We examined the effects of high- versus low-anxiety conditions during video-based training of anticipation judgments using international-level badminton players facing serves and the transfer to high-anxiety and field-based conditions. Players were assigned to a high-anxiety training (HA), low-anxiety training (LA) or control group (CON) in a pretraining–posttest design. In the pre- and posttest, players anticipated serves from video and on court under high- and low-anxiety conditions. In the video-based high-anxiety pretest, anticipation response accuracy was lower and final fixations shorter when compared with the low-anxiety pretest. In the low-anxiety posttest, HA and LA demonstrated greater accuracy of judgments and longer final fixations compared with pretest and CON. In the high-anxiety posttest, HA maintained accuracy when compared with the low-anxiety posttest, whereas LA had lower accuracy. In the on-court posttest, the training groups demonstrated greater accuracy of judgments compared with the pretest and CON.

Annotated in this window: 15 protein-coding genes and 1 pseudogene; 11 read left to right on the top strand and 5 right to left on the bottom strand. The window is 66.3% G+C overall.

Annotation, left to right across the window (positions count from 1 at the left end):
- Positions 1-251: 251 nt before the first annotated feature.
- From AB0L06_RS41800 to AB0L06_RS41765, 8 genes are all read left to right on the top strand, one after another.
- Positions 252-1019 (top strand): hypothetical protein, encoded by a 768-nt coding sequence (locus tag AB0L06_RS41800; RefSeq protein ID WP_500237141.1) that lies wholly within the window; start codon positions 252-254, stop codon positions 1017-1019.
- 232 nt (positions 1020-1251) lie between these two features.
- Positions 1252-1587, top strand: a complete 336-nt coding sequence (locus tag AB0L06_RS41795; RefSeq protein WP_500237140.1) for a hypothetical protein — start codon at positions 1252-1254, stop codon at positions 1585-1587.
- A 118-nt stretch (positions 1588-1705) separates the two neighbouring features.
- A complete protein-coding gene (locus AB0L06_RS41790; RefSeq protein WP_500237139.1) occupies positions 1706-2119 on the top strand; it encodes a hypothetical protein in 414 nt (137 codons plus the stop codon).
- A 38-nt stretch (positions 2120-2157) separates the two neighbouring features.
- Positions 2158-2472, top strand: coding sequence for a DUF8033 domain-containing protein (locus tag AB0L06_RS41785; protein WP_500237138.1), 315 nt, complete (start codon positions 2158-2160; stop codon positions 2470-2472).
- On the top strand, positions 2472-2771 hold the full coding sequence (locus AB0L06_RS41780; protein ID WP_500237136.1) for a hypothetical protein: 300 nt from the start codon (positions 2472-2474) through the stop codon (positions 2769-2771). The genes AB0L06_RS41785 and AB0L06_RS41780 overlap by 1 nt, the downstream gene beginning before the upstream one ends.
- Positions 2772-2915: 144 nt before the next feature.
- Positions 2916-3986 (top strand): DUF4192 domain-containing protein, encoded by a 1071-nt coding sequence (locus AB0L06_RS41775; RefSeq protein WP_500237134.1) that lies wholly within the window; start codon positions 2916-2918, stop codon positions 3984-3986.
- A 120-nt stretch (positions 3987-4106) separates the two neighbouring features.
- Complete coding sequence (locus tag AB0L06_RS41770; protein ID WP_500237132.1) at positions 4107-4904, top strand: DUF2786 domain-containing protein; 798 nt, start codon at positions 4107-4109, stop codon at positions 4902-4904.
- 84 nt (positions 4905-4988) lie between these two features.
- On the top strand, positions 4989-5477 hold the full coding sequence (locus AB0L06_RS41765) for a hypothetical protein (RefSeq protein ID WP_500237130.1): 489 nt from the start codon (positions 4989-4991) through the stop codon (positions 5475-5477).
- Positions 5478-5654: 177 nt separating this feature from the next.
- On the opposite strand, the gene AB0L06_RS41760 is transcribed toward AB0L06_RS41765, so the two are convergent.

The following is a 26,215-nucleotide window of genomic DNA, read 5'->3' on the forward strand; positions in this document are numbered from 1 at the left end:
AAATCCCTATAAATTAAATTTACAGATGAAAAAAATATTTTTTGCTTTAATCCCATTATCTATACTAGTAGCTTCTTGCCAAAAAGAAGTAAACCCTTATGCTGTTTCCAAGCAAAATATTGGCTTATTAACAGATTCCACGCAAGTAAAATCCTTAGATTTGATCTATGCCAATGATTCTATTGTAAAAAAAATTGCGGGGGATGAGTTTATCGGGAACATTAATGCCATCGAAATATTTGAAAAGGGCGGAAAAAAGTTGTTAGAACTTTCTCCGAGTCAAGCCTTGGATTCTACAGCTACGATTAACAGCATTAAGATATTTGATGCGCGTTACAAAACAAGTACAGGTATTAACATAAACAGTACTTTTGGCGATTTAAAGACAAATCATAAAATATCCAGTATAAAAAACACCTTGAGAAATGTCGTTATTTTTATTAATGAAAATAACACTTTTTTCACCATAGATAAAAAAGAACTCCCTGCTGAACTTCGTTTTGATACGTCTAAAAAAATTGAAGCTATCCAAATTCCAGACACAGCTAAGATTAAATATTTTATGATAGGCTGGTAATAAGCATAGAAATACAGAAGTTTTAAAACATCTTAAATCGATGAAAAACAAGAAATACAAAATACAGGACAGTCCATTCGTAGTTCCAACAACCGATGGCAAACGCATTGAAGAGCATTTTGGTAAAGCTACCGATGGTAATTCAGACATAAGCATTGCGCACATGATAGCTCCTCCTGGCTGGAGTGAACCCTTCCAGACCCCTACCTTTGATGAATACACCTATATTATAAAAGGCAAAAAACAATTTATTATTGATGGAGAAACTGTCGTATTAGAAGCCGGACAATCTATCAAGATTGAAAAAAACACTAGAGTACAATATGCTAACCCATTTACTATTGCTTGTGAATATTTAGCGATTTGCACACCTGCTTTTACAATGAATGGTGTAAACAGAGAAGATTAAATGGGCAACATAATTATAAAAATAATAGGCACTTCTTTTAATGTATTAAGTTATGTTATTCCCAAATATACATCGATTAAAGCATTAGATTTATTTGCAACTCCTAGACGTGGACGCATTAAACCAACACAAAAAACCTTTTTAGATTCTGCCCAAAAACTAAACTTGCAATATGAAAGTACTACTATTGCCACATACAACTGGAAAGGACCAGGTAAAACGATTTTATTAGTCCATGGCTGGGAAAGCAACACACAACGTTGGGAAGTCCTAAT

David Alder, Paul R. Ford, Joe Causer and A. Mark Williams
Mike Stoker, Ian Maynard, Joanne Butt, Kate Hays and Paul Hughes
preventing choking worthy of continued investigation (e.g., Lawrence et al., 2014 ; Oudejans & Pijpers, 2009 ; Stoker, Lindsay, Butt, Bawden, & Maynard, 2016 ). Pressure training (PT) can be defined as a stressor-exposure program that specifically focuses on reducing choking and developing performance